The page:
AI-assisted 3D mobile teledermoscopy, warfare technology and genomics are being deployed in the fight against melanoma, driving early detection and lowering death rates, according to the Australasian College of Dermatologists.
About 1770 people die from melanoma every year in Australia, but this week the leading international melanoma researchers and clinicians have gathered in Brisbane for the 9th World Congress of Melanoma in Brisbane to showcase new medical and scientific discoveries revolutionising prevention, diagnosis and treatment.
“To improve melanoma outcomes, the focus on prevention, early detection and new treatment strategies must continue,” Professor H. Peter Soyer, dermatologist with the Australasian College of Dermatologists, said.
“Precision medicine for melanoma utilising the novel technologies of genome sequencing combined with well-known phenotypic characteristics, 3D teledermatology and mobile teledermoscopy assisted by artificial intelligence will allow us to develop protocol-driven support systems.”
Most invasive melanomas in Australia are diagnosed at an early stage (less than 1mm thick) with a 96 per cent overall survival of 20 years. Early detection is key and imaging technology and artificial intelligence in the traditional clinical setting, and via mobile teledermoscopy and melanoma apps will continue to improve survival rates.
In a recent study, 87 per cent of participants said mobile teledermoscopy — which allows patients to take images of skin lesions to send to dermatologists for remote diagnosis — improved how well they examined their skin, 94 per cent said the dermatoscope was easy to use and 86 per cent were motivated to examine their skin more often.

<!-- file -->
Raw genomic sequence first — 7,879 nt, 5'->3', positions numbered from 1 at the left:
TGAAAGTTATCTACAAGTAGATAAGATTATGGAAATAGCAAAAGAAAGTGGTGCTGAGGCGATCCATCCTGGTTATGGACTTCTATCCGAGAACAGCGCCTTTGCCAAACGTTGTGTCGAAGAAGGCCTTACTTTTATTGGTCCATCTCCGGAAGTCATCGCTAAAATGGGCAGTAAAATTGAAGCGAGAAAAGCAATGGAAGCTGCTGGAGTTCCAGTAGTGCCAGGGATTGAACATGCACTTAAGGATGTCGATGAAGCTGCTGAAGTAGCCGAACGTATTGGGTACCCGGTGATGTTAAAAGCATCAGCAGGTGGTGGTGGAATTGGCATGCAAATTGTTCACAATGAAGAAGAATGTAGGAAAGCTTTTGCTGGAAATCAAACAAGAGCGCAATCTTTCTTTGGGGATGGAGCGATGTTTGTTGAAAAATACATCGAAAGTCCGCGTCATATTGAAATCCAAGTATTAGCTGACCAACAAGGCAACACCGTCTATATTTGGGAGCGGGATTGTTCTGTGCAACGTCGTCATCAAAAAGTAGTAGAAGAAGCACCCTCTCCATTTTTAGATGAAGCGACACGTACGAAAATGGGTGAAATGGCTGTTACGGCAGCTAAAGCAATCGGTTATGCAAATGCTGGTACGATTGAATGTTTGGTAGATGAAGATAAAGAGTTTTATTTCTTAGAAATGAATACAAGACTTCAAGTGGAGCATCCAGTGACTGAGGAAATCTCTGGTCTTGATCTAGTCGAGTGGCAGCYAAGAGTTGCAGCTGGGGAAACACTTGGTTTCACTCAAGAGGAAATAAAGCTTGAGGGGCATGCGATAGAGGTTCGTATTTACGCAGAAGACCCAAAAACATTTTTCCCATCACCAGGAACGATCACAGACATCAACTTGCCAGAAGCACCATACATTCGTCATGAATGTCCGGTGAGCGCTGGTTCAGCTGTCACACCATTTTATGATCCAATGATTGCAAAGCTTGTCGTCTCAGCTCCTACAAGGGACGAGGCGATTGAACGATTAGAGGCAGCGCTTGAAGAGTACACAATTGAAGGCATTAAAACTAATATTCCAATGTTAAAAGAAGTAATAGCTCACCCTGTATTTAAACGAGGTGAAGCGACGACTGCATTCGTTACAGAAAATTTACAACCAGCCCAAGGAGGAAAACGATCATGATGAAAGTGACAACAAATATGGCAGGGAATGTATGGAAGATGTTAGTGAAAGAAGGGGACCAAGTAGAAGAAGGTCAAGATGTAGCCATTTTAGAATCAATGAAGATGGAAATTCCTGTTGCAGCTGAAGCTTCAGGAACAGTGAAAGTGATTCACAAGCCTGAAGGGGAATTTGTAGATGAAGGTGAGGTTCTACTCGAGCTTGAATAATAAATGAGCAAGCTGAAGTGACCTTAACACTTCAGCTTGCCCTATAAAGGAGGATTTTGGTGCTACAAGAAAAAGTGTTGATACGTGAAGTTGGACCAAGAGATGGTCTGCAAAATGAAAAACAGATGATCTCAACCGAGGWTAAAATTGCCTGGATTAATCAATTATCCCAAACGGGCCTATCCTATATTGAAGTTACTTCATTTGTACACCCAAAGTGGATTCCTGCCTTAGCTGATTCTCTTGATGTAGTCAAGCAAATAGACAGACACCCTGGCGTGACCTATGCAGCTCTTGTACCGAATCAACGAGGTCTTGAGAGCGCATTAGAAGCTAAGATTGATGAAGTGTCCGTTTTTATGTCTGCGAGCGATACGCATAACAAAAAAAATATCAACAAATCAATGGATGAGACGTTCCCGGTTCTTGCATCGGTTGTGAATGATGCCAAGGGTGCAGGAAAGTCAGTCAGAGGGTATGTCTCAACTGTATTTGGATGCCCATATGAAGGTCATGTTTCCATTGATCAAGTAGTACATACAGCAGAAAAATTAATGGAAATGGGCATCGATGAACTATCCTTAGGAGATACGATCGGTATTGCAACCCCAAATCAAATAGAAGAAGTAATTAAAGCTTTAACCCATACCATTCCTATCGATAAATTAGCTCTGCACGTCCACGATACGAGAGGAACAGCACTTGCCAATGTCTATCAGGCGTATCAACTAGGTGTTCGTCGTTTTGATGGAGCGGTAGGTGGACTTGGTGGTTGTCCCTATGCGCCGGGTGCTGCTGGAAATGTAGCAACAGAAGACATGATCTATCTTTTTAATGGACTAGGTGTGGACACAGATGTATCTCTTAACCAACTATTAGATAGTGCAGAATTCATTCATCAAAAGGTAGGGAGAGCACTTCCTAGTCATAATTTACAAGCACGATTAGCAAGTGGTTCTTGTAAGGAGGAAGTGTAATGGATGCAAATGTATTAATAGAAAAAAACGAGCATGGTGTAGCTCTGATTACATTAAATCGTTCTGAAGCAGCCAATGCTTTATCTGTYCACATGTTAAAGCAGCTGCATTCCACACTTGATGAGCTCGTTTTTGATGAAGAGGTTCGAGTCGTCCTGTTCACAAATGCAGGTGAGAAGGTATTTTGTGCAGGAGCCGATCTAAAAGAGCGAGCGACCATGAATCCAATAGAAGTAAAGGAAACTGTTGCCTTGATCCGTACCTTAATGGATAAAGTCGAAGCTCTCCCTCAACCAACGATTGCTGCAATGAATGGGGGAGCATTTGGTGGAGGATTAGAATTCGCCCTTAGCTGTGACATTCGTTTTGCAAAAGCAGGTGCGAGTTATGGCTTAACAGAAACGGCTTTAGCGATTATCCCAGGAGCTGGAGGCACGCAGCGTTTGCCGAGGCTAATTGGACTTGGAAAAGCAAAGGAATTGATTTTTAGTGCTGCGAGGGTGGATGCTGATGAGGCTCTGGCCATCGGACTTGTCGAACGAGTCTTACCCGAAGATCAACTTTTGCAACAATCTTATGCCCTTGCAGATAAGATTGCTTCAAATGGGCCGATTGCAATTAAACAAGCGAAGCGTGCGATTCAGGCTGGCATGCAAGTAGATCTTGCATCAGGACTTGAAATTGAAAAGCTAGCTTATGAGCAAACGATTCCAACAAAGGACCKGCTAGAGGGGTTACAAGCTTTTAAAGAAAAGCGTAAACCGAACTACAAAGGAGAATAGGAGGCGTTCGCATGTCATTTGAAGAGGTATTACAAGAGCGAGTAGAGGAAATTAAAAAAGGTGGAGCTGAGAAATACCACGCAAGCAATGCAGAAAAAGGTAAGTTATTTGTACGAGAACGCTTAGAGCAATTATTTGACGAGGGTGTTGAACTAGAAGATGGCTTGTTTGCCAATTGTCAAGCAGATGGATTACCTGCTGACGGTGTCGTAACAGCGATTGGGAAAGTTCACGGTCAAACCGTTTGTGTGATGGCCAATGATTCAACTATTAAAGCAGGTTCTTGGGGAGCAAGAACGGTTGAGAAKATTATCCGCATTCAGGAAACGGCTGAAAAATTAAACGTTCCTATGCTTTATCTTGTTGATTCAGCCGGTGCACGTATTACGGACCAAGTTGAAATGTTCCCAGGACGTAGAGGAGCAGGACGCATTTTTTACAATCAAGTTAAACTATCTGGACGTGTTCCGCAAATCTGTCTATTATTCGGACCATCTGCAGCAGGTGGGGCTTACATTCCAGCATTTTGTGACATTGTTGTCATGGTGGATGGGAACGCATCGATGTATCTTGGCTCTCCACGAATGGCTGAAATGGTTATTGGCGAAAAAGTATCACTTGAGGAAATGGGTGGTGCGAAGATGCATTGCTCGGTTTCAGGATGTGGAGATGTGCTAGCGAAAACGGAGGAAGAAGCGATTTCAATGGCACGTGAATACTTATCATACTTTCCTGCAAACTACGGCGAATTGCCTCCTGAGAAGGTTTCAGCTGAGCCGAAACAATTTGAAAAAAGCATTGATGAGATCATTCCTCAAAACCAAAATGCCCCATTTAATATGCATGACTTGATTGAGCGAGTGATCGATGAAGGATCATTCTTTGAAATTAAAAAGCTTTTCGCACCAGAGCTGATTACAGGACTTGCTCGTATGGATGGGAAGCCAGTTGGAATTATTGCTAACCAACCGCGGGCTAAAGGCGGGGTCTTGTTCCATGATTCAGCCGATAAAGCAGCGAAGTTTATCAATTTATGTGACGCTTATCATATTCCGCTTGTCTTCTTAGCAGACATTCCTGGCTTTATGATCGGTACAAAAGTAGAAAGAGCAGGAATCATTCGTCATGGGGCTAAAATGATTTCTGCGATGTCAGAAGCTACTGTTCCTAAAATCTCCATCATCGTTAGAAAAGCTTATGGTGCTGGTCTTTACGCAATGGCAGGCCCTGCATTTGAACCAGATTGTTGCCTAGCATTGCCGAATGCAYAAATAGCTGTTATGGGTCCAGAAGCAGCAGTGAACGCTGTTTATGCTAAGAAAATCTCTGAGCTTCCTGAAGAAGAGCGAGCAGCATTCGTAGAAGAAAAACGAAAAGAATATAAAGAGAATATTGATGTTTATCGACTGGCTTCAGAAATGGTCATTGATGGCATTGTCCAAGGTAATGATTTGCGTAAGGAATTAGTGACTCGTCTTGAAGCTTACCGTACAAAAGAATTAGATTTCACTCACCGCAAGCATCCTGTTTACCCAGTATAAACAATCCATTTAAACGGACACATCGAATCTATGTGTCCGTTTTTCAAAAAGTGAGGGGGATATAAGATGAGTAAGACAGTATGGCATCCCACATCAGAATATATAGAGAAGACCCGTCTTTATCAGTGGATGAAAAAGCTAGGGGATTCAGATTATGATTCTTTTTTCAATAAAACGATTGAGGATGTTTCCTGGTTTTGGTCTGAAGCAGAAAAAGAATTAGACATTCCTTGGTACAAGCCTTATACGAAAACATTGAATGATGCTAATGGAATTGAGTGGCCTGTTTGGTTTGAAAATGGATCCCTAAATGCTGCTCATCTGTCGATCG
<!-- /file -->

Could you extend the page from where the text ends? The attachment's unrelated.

In an article published Monday in the Medical Journal of Australia, Professor Soyer and QUT’s Professor Monika Janda wrote that applying high technology solutions to the difficult task of selecting and monitoring moles was improving survival.
“Adopting military surveillance and warfare technology, there are computer algorithms that search for changes in moles’ appearance over time. Deep convolutional neural networks analysis can group them into benign or malignant lesions with high accuracy,” Janda and Soyer wrote.
In one study, they wrote, an algorithm had a better sensitivity and specificity performance compared with the average of 21 dermatologists in identifying melanocytic lesions.
But Professor Sayer said more work needs to be done to eradicate melanoma.
“Research into more personalised, technology driven care for identified individuals who have a higher risk of developing melanoma is needed. The focus on early detection must continue through public health campaigns, consumer engagement and medical education,” he said.